Book review by Mathew D. Rose
Steve Keen has a credential that few macro-economists can boast of: He foresaw the coming of the financial crash of 2007. In his latest book, “Can we avoid another financial crisis?” Keen argues that predominant neo-classical economics is obdurately ignoring the causes of the events of ten years ago, setting the scene for the next financial disaster.
Following two initial theoretical, but perspicuous chapters concerning Hyman Minsky and his Financial Instability Hypothesis (the inevitability of crisis in free-market capitalism) and the shortcomings of neoclassical economics, especially with regard to the Great Financial Crisis, Keen’s book takes off.
The key to his analysis is the relationship of private debt to Gross Domestic Product. In December 2005 he had discovered that in his native Australia private debt was growing exponentially in relationship to GDP. Such a development, explains Keen, inevitably results in a major recession. As he sought a comparison, in this case the USA, he discovered a similarly acute situation. Keen recognised that a global economic crisis was approaching.
Following the Great Economic Recession the Queen of Great Britain aptly asked a group of academics of the prestigious London School of Economics with regard to the most profound global financial crisis since the Great Depression: “Why did nobody notice it coming?” Keen, like a number of critical macro-economists, blames the prevalent neoclassical economics driven by a neoliberal ideology, which neither wanted to see what was coming, nor could it, as it “paid no attention to private debt nor disequilibrium dynamics”. Keen points out, that at the same time he was making his calculations the then Federal Reserve Chairman, Alan Greenspan, was testifying to Congress claiming there was no nationwide property bubble, but merely “signs of froth in some local markets.”
Keen identifies private credit as the cause of the financial cycle of booms and busts of the global economy. While a prolonged increase in private debt can give the appearance of prosperity, a crash is sure to follow. The resulting collapse of demand for such debt can see the transformation of nations into what Keen terms “economic zombies”, as the ensuing debt deflation reduces demand, investment, and growth. He illustrates this with Japan’s anaemic economy following the collapse of its asset price bubble at the beginning of the 1990’s, after which the rate of personal debt has remained low. Keen sees this phenomenon repeated in a number of economies including the USA, the UK, and Southern Europe. This stagnation of personal debt is in Keen’s opinion the true cause behind Larry Summer’s “secular stagnation”.
Of course, as Keen points out, governments can delay a crash by providing private lenders with more cash and credit: “They face the junkie’s dilemma, a choice between going ‘cold turkey’ now, or continuing to shoot up on credit and experience a bigger bust later.”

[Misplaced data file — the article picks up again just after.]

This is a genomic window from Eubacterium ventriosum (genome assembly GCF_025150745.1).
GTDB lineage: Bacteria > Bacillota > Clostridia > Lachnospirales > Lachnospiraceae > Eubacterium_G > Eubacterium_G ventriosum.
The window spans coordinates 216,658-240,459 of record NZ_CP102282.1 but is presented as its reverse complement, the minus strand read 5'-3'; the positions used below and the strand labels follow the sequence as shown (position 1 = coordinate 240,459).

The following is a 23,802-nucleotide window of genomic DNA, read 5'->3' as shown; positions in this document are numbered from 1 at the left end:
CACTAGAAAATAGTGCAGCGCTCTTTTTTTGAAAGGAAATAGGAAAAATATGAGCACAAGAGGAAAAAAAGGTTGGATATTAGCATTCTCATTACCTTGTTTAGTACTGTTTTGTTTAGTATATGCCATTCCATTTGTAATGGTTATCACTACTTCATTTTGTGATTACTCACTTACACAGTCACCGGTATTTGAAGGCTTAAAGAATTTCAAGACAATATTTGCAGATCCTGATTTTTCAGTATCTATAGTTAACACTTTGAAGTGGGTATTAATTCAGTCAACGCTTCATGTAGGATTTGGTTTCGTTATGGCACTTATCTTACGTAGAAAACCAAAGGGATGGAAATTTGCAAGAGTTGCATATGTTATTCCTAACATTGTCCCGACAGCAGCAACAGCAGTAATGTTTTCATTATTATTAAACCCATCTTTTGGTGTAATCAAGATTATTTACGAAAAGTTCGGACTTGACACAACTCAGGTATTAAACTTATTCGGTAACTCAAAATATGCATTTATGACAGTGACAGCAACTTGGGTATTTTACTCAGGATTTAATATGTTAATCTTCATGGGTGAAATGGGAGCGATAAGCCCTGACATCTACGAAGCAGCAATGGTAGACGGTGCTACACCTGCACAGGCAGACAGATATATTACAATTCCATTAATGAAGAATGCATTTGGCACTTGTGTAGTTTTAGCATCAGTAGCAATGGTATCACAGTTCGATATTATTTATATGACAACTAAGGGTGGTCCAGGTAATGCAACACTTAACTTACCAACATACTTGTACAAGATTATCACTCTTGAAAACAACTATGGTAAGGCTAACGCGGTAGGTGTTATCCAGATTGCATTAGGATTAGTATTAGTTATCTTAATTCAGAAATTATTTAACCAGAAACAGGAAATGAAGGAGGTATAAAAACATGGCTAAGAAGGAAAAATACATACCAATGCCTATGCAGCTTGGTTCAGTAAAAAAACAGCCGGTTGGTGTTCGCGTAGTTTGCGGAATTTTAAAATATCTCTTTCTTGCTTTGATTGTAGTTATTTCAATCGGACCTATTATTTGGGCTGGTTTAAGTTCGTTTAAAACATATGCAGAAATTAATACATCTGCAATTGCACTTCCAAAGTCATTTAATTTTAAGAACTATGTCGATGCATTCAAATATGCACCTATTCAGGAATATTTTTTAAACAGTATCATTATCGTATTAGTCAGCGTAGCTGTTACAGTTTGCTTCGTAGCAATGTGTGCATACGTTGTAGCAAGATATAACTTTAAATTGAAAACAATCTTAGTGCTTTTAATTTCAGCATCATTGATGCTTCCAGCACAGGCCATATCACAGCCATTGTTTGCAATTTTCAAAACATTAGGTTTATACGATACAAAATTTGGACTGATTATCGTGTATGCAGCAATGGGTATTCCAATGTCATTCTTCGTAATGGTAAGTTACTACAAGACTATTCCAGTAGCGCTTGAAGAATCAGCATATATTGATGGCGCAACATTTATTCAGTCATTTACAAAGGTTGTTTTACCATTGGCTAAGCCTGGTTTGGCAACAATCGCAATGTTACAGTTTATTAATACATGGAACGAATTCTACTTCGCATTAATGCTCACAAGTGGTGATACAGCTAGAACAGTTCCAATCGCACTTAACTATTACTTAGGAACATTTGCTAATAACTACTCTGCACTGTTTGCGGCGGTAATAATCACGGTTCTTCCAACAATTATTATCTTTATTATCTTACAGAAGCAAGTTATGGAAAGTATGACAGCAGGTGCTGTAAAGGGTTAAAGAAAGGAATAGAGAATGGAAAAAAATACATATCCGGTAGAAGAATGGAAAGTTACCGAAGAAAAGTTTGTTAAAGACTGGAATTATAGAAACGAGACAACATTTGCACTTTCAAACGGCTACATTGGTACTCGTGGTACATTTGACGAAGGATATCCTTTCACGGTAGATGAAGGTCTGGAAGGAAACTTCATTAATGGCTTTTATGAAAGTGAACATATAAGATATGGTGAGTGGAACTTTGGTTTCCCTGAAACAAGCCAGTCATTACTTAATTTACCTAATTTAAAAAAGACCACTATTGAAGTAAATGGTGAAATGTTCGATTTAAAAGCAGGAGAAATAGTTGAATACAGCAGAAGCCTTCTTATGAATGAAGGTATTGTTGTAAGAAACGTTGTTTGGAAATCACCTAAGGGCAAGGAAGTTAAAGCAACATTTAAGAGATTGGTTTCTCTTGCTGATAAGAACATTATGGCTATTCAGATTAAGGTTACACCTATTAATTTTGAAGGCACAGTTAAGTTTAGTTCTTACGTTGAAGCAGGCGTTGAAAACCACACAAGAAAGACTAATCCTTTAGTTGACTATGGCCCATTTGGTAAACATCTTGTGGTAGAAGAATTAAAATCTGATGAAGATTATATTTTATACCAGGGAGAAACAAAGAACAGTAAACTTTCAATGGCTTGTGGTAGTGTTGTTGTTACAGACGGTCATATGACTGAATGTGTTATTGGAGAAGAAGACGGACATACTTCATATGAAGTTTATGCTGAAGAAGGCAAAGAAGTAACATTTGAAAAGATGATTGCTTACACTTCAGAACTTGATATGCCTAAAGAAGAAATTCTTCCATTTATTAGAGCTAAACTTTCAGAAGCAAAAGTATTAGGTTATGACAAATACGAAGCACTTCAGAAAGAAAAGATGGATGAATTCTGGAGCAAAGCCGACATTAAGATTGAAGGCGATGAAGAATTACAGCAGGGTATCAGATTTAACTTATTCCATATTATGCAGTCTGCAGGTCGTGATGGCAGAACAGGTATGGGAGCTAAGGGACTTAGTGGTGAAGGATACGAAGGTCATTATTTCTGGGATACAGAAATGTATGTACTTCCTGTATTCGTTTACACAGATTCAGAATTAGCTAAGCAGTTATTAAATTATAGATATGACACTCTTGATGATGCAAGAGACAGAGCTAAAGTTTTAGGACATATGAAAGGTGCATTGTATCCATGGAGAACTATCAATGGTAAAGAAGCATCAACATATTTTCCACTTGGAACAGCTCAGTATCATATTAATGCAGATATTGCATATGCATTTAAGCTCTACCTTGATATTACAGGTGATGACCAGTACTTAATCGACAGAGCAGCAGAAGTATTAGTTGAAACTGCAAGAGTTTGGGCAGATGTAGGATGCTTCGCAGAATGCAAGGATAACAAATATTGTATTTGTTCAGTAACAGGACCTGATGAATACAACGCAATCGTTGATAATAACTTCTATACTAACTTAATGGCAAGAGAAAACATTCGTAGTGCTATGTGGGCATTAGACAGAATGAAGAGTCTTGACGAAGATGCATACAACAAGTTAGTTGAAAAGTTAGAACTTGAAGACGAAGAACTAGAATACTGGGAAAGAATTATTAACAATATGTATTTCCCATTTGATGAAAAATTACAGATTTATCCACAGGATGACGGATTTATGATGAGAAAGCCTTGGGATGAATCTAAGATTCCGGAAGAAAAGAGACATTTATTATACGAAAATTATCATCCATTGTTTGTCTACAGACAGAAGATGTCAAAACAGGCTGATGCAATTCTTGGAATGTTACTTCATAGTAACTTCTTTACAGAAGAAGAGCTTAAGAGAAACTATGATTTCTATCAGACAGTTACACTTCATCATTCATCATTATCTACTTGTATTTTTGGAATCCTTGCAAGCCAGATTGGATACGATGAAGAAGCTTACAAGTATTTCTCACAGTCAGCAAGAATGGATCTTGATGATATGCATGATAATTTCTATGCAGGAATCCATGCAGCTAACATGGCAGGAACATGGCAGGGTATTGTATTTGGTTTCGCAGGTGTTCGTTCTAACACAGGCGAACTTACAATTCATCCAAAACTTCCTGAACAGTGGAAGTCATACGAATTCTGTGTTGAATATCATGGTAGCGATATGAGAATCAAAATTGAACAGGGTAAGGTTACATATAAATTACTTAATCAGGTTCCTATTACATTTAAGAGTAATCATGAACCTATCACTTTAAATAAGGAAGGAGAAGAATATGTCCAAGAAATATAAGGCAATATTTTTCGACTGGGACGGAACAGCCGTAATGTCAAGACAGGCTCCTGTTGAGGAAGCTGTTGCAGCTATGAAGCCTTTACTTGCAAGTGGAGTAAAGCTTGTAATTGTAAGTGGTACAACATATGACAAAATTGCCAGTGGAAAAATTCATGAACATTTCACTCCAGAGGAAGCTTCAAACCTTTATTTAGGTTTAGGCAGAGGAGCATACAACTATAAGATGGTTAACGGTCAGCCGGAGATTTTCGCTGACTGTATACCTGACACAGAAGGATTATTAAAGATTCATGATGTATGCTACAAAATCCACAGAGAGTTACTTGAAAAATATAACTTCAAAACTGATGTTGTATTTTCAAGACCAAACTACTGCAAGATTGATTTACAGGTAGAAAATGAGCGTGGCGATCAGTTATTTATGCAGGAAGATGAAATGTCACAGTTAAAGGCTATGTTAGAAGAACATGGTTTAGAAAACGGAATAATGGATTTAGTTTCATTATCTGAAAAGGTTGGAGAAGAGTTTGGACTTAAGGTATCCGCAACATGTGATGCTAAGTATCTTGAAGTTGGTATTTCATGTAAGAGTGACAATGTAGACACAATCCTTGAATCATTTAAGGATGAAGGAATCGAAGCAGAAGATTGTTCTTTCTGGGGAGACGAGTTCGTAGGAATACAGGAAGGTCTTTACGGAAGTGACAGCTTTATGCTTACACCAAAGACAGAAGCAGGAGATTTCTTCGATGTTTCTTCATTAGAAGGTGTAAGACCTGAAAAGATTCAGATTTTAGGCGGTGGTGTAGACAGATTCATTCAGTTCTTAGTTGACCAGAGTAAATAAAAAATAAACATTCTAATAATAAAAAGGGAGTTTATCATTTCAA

Australia’s Treasury Secretary, whose national economy was in a similar predicament as the United States, adopted a radical expansionary policy of “Go hard, go early and go households” following the global economic meltdown. Combined with the China induced investment boom the debt trajectory continued. Australia has borrowed its way out of the Great Financial Crisis according to Keen, but the future crash will be that much more severe.
Looking back Keen traces the rapid increase of debt to GDP in Britain due to deregulation during the Thatcher era. In the century from 1880 to 1980 it had remained approximately at the same level, only to increase threefold just before the Great Economic Recession. This benefitted the City of London, but has been detrimental of much of UK society.
Keen’s final chapter, “A Cynic’s Conclusion”, does not quite live up to its promise. Instead Keen considers possible solutions. He eschews debt forgiveness and helicopter money in favour of a hybrid, a “Modern Debt Jubilee”, “a direct injection of money into all private bank accounts, but requires that its first use is to pay down debt.” This includes the caveat that the whole process of reckless bank lending creating new asset bubbles should be prevented. He also demands that debt and its relation to GDP be an integral part of mainstream economics.
When I purchased the book, it was with a certain amount of trepidation. I had attended a lecture by Keen in Berlin and it was pure maths. The book is the opposite: lively prose punctuated with Keen’s humour, written with the non-economist in mind. It is something every author should strive for despite the obstensibly daunting material: A good read.
Can we avoid another financial crisis? By Steve Keen
Published by Polity Books